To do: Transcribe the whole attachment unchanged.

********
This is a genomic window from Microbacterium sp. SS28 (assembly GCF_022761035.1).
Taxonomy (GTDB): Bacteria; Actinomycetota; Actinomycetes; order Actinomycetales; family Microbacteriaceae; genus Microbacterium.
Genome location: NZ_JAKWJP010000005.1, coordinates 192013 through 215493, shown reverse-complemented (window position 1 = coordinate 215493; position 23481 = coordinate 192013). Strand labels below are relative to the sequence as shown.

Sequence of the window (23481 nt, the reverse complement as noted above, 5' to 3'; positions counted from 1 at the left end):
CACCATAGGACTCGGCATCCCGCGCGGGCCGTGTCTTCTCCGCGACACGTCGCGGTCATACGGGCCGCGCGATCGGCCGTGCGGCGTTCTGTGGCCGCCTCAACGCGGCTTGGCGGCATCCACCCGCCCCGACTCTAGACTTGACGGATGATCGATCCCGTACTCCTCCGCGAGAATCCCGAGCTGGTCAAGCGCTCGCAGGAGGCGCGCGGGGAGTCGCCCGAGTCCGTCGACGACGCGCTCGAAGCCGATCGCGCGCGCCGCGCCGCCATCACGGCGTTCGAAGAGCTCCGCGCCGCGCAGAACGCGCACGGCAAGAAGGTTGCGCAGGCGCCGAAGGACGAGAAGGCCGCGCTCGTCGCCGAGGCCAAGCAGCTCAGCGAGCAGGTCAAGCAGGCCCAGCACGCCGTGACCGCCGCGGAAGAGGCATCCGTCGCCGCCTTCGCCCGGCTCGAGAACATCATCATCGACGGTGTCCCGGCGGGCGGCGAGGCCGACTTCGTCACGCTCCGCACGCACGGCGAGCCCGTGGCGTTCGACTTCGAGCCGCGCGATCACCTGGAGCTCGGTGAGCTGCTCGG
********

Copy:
This is a genomic window from Microbacterium sp. SS28 (assembly GCF_022761035.1).
Taxonomy (GTDB): Bacteria; Actinomycetota; Actinomycetes; order Actinomycetales; family Microbacteriaceae; genus Microbacterium.
Genome location: NZ_JAKWJP010000005.1, coordinates 192013 through 215493, shown reverse-complemented (window position 1 = coordinate 215493; position 23481 = coordinate 192013). Strand labels below are relative to the sequence as shown.

Sequence of the window (23481 nt, the reverse complement as noted above, 5' to 3'; positions counted from 1 at the left end):
CACCATAGGACTCGGCATCCCGCGCGGGCCGTGTCTTCTCCGCGACACGTCGCGGTCATACGGGCCGCGCGATCGGCCGTGCGGCGTTCTGTGGCCGCCTCAACGCGGCTTGGCGGCATCCACCCGCCCCGACTCTAGACTTGACGGATGATCGATCCCGTACTCCTCCGCGAGAATCCCGAGCTGGTCAAGCGCTCGCAGGAGGCGCGCGGGGAGTCGCCCGAGTCCGTCGACGACGCGCTCGAAGCCGATCGCGCGCGCCGCGCCGCCATCACGGCGTTCGAAGAGCTCCGCGCCGCGCAGAACGCGCACGGCAAGAAGGTTGCGCAGGCGCCGAAGGACGAGAAGGCCGCGCTCGTCGCCGAGGCCAAGCAGCTCAGCGAGCAGGTCAAGCAGGCCCAGCACGCCGTGACCGCCGCGGAAGAGGCATCCGTCGCCGCCTTCGCCCGGCTCGAGAACATCATCATCGACGGTGTCCCGGCGGGCGGCGAGGCCGACTTCGTCACGCTCCGCACGCACGGCGAGCCCGTGGCGTTCGACTTCGAGCCGCGCGATCACCTGGAGCTCGGTGAGCTGCTCGG